By request, reposting this review!
Written by Angus McLachlan (“Junebug”). Directed by John Curran (“The Painted Veil”).
Rarely will you see a blacker film; film noir at its pinnacle or nadir, depending on your perspective. It is profoundly dark; disturbing, troubling and extremely problematic. From the first scene the audience is dumbfounded by an act that imprisons in concrete a family’s dynamics, emotional and personal purgatory, bound by unwavering adherence and incessant, repetitious readings from the Bible; those in defiance face the wrath of a vengeful god, who will cast sinners into the scorching arms of eternal fire. Fire, a pervasive metaphor throughout the film.
Robert De Niro as Jack Mabry plunged deep into his acting reservoirs to define the complex and emotionally starved parole officer, marking the minutes to his encroaching retirement. He is smug, rigid in his righteousness, bereft of sensitivity, his soul encased in granite; his inflexibility impenetrable, only his will shall prevail.
Edward Norton, staggeringly brilliant as the inmate Stone, must prove to Jack, that he is reformed, cleansed from the culpability and complicity in his grandparents death, prepared to emerge into society, purified, rejuvenated, (a rolling stone gathers no moss). Thus ensues scintillating, titillating dialogue, debates between equally matched adversaries, wills of iron; men with an acumen so formidable, it is as once terrifying and satisfying to watch. These scenes vibrate with a sickening, warped intelligence as we witness the gradual transformation of both men.
Milla Jovovich as Lucetta, Stone’s wife, is stupendous! The success of the film revolves around the accomplishment of her mission; she is a sorceress, siren, an “alien” Stone calls her; her charms are ineluctable, Ulysses would have screamed to be unbound from the mast just to be within her reach. An incredulous, gorgeous concoction of Scarlet O’Hara, Mata Hari, Maggie,(“Cat on a Hot Tin Roof”) and Pussy Galore of “Goldfinger” fame; she is divinely sensuous, every man’s consummate fantasy, fulfilled. An amoral, unchaste temptress of colossal competence.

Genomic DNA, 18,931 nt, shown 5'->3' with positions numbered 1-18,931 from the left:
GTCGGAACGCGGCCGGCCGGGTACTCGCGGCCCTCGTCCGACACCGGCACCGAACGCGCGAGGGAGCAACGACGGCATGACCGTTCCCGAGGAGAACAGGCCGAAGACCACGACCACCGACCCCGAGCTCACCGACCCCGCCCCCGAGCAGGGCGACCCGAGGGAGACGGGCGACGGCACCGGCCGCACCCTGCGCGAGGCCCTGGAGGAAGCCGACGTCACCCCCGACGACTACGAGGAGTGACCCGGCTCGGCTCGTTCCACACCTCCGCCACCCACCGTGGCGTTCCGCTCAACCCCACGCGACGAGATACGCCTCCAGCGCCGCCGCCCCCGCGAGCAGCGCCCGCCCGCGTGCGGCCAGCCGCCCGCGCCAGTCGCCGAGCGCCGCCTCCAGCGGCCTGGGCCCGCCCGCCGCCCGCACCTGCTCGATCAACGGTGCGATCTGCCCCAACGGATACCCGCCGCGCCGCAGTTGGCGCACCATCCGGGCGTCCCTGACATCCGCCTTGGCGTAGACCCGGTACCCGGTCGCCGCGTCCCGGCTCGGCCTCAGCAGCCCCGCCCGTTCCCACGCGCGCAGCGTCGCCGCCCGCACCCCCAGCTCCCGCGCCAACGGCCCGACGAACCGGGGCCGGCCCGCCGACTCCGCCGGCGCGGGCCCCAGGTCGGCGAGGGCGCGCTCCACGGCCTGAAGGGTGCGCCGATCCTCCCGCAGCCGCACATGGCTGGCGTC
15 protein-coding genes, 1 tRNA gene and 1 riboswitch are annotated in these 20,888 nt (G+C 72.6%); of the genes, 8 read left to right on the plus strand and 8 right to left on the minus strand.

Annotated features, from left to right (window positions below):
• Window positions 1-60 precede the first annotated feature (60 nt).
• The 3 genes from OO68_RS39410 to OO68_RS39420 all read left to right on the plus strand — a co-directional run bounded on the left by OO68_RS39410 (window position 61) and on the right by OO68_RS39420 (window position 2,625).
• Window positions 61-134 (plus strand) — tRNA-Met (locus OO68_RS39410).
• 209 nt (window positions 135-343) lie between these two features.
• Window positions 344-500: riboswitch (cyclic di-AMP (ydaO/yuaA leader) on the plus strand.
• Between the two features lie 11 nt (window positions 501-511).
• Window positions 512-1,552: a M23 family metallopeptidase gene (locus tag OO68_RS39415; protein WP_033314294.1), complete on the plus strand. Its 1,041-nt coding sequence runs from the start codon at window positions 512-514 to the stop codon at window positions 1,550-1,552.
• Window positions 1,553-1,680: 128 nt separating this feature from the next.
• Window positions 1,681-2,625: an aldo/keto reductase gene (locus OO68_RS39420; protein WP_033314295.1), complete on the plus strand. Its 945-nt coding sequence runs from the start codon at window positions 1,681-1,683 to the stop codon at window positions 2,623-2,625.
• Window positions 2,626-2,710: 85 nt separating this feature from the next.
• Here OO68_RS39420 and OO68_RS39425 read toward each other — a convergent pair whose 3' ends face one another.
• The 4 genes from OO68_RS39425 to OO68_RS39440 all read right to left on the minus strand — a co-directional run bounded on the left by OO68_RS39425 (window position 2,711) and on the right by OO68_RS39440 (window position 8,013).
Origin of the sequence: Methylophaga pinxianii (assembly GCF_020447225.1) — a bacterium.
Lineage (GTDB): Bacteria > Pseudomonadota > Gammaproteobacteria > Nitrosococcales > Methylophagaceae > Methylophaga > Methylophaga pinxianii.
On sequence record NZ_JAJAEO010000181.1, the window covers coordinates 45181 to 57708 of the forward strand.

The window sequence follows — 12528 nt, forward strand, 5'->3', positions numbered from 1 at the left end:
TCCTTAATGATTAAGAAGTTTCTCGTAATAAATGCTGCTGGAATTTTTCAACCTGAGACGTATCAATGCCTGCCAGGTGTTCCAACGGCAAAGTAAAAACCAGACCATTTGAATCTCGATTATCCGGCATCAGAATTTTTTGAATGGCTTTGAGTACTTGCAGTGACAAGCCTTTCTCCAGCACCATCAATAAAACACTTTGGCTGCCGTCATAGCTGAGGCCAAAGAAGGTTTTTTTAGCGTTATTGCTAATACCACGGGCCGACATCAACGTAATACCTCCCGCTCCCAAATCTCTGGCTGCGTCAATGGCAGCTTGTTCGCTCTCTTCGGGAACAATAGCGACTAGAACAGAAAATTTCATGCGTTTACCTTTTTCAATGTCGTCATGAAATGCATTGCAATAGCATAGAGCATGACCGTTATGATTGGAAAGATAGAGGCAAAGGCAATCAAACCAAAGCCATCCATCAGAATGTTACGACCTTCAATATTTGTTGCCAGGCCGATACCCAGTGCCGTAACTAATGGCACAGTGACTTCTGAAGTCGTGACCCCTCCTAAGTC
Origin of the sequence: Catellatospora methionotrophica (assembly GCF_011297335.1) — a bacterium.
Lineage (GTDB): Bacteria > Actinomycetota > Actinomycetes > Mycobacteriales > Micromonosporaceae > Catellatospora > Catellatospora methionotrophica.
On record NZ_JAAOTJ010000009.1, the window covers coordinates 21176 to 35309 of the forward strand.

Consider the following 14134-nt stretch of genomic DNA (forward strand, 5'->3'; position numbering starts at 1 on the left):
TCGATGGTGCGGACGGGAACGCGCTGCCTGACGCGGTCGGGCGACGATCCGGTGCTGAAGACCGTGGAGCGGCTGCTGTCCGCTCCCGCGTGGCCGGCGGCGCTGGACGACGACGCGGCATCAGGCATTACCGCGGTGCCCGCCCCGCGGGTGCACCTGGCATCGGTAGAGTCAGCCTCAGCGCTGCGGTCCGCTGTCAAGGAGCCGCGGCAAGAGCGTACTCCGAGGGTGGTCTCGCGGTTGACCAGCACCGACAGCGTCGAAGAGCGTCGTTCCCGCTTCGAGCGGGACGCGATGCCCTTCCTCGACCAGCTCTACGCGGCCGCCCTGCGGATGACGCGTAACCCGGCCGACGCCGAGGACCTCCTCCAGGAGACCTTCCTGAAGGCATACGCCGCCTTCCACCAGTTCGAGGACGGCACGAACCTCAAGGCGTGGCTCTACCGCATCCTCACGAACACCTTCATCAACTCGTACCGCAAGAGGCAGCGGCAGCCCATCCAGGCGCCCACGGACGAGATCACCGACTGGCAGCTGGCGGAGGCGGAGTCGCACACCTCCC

Frances Conroy, Madylyn Mabry, Jack’s wife, is astounding as a vacuous, hollow, shell of a woman robbed, raped in spirit in the early stages of her marriage; the Bible and alcohol infuse her naked life with minimal comfort, but beneath this beleaguered, battered veneer lurks a woman of mystery, unseen reserves of steely strength shrouded behind a vapid exterior.
“Stone” is an analysis of imprisonment and regulations that keep one incarcerated; some dictated by man, prison; others by god, religious institutions. These four characters are unique studies in obfuscation, misinterpretation, manipulation of beliefs. Leaving this torturous film, pained, saddened, realizing man’s oftentimes disillusioned, misguided, treaded path to salvation, loses direction, culminating in a cul de sac of damnation.